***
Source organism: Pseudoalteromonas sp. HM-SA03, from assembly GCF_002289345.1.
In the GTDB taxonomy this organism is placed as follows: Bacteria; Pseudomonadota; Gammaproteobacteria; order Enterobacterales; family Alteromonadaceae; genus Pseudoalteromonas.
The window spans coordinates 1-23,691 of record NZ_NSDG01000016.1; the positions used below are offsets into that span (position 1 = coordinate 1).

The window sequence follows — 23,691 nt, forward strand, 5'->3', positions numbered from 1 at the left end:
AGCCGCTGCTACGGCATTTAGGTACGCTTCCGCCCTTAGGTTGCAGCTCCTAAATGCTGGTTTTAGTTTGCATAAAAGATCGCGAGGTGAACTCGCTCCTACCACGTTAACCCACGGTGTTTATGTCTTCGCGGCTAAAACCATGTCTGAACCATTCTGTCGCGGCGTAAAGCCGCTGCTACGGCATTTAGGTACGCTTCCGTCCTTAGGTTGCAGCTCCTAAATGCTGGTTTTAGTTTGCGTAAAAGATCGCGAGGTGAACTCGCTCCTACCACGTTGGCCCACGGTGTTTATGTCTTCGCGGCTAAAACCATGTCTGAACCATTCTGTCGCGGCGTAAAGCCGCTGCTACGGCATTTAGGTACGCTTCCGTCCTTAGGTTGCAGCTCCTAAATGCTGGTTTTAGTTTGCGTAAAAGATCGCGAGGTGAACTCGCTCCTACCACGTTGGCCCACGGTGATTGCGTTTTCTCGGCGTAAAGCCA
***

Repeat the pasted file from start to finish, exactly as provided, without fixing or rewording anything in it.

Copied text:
Source organism: Pseudoalteromonas sp. HM-SA03, from assembly GCF_002289345.1.
In the GTDB taxonomy this organism is placed as follows: Bacteria; Pseudomonadota; Gammaproteobacteria; order Enterobacterales; family Alteromonadaceae; genus Pseudoalteromonas.
The window spans coordinates 1-23,691 of record NZ_NSDG01000016.1; the positions used below are offsets into that span (position 1 = coordinate 1).

The window sequence follows — 23,691 nt, forward strand, 5'->3', positions numbered from 1 at the left end:
AGCCGCTGCTACGGCATTTAGGTACGCTTCCGCCCTTAGGTTGCAGCTCCTAAATGCTGGTTTTAGTTTGCATAAAAGATCGCGAGGTGAACTCGCTCCTACCACGTTAACCCACGGTGTTTATGTCTTCGCGGCTAAAACCATGTCTGAACCATTCTGTCGCGGCGTAAAGCCGCTGCTACGGCATTTAGGTACGCTTCCGTCCTTAGGTTGCAGCTCCTAAATGCTGGTTTTAGTTTGCGTAAAAGATCGCGAGGTGAACTCGCTCCTACCACGTTGGCCCACGGTGTTTATGTCTTCGCGGCTAAAACCATGTCTGAACCATTCTGTCGCGGCGTAAAGCCGCTGCTACGGCATTTAGGTACGCTTCCGTCCTTAGGTTGCAGCTCCTAAATGCTGGTTTTAGTTTGCGTAAAAGATCGCGAGGTGAACTCGCTCCTACCACGTTGGCCCACGGTGATTGCGTTTTCTCGGCGTAAAGCCA